It's this last machine, along with a friction stir welder from Manufacturing Technology Inc. (MTI), that consumes most of Gaddam's time. "Most of the work we do here are contracted projects, either from industry partners or one of the various government funding agencies. That's because we have the capability in-house to carry out friction stir welding and processing ourselves, and then analyze the results."

North Texas University researchers use wire EDM to cut dogbone-shaped samples from metal workpieces for analysis, as shown in this friction stir welding example.



Give the Dog a Bone

Here again, the WSi-200 is a critical component in these efforts. With it, Gaddam and other researchers cut out small bits of metal known as "dog bones" that are then placed in testing machines and pulled apart, thereby quantifying the material's tensile and yield strength. They'll also slice and cross-section test samples for micrography and, as noted, use Wire EDM as a high-precision bandsaw to remove metal parts from their build platform after 3D printing.

The LENS Directed Energy Deposition (DED) machine from Optomec is one of several 3D printers at the University of North Texas, which researchers there study to better understand and thereby improve additive manufacturing technology.





If you're wondering about the term "friction stir," Gaddam is happy to explain. "Simply put, you take a rotating, dowel-like tool or piece of material, plunge it into the workpiece, and then traverse across, heating the material and workpiece alike to temperatures just below their melting point as you go. This allows you to join two workpieces, enhance a part's mechanical properties, or, in the case of the MELD machine, continuously add material to build a 3D-printed workpiece."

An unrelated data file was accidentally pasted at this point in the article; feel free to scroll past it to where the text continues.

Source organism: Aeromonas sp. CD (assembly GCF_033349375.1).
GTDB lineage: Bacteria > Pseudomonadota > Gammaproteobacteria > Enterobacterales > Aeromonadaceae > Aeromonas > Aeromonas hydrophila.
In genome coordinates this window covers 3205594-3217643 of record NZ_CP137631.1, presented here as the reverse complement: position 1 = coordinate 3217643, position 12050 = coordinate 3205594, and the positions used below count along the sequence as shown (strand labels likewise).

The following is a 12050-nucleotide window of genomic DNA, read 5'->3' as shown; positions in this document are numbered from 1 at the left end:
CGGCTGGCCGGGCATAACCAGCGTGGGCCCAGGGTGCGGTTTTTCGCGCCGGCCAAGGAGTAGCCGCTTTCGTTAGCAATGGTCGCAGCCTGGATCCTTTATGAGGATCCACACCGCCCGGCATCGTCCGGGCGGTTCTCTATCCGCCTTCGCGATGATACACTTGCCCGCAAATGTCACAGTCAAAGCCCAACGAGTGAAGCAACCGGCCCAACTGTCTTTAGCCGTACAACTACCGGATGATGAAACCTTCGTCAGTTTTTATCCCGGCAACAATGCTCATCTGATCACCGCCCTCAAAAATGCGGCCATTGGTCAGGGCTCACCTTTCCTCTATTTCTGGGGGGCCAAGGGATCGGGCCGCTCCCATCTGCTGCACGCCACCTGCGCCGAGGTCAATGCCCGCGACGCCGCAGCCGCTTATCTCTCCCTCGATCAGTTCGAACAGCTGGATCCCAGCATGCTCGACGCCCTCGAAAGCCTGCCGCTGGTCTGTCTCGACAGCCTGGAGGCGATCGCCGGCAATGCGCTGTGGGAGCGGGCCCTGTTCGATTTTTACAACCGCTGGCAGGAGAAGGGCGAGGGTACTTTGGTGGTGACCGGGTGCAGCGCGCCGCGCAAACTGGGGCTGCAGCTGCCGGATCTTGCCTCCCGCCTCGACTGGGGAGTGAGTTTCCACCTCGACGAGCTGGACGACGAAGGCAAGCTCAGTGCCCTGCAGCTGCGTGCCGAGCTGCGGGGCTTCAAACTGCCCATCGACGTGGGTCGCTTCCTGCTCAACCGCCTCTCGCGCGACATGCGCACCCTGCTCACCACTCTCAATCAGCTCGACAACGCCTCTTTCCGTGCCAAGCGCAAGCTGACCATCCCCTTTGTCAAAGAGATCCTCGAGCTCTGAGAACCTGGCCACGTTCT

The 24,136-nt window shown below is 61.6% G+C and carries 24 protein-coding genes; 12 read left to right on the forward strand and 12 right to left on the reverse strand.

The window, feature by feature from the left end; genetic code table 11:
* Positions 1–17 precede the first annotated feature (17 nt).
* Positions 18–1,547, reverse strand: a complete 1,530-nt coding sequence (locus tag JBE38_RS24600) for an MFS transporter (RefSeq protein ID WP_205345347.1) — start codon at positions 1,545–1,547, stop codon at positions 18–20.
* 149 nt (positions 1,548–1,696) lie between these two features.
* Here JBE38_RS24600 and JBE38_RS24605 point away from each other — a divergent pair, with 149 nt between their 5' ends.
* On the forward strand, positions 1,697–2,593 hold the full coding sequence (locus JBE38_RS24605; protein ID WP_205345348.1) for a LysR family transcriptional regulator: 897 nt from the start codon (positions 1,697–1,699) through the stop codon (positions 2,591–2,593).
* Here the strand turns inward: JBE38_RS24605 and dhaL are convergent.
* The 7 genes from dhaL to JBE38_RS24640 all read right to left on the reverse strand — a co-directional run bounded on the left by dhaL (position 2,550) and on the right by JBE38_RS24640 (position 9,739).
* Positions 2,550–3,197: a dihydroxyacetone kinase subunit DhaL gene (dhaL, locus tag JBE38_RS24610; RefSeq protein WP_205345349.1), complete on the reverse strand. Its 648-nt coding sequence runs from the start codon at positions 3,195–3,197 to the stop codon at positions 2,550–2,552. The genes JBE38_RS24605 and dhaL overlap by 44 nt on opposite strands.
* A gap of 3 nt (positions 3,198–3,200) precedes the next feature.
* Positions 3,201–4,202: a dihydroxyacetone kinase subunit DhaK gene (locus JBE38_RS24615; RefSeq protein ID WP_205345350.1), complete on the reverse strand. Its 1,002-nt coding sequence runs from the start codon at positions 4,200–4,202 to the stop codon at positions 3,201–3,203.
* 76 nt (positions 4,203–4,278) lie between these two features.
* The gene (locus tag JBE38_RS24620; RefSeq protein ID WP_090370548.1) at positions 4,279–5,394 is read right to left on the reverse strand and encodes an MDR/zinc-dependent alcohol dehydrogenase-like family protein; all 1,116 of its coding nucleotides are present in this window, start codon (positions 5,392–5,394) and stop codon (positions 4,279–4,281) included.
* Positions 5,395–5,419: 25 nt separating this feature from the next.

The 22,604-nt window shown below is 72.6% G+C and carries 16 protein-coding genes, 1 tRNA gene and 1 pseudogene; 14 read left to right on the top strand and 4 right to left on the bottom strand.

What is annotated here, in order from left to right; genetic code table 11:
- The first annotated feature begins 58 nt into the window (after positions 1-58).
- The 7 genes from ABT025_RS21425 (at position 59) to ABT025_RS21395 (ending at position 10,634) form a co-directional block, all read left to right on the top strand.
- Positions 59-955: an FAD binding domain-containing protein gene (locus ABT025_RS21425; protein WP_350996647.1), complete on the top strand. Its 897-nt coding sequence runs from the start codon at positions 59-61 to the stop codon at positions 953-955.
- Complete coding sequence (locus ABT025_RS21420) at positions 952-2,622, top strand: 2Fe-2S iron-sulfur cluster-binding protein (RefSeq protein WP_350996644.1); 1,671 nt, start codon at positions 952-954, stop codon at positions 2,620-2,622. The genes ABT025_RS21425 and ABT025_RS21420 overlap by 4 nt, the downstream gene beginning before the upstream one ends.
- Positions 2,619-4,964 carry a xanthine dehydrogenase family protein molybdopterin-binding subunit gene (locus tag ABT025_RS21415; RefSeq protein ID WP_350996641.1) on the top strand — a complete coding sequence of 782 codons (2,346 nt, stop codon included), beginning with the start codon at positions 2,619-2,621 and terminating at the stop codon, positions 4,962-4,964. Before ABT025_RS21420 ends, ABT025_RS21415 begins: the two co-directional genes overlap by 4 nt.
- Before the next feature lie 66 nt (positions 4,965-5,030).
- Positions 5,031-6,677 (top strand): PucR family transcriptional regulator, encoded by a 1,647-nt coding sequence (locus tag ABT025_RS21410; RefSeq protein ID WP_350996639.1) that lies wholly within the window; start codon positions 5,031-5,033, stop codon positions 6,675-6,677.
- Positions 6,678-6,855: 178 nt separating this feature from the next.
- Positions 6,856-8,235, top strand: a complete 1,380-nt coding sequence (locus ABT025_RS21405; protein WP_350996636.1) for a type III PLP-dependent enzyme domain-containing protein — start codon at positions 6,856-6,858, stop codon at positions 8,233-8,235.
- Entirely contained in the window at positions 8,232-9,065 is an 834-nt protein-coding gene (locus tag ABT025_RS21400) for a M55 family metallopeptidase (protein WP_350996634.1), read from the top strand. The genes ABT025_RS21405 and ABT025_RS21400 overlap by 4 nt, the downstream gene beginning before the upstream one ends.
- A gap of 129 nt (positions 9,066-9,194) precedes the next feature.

In one example that most of us can relate to, an automaker might apply friction stir technology on an alloy wheel to reinforce certain areas.

Solid-state 3D printing technology from MELD Manufacturing was used to build this workpiece. Several test samples have been removed to analyze its metallurgical properties.



"Currently, the industry reinforces those sections by making them thicker, but with friction stir processing, we can specifically modify the microstructure in those regions that experience the highest amount of stress or fatigue loading and locally strengthen the material. This will lead to significant cost savings in terms of raw material, secondary machining processes, and to a certain degree, lightweighting."

The WSi-200 is an indispensable piece of equipment to Gaddam and many of the university's graduate students and other staff members. He notes that it was purchased before he came to AMMPI but was transferred to the facility around one year ago. Kent USA service engineer Landon Gooding assisted with the move and recently performed preventive maintenance on the Wire EDM's automatic wire threader (AWT). "The EDM work we do here is fairly straightforward, but we couldn't proceed without it," says Gaddam.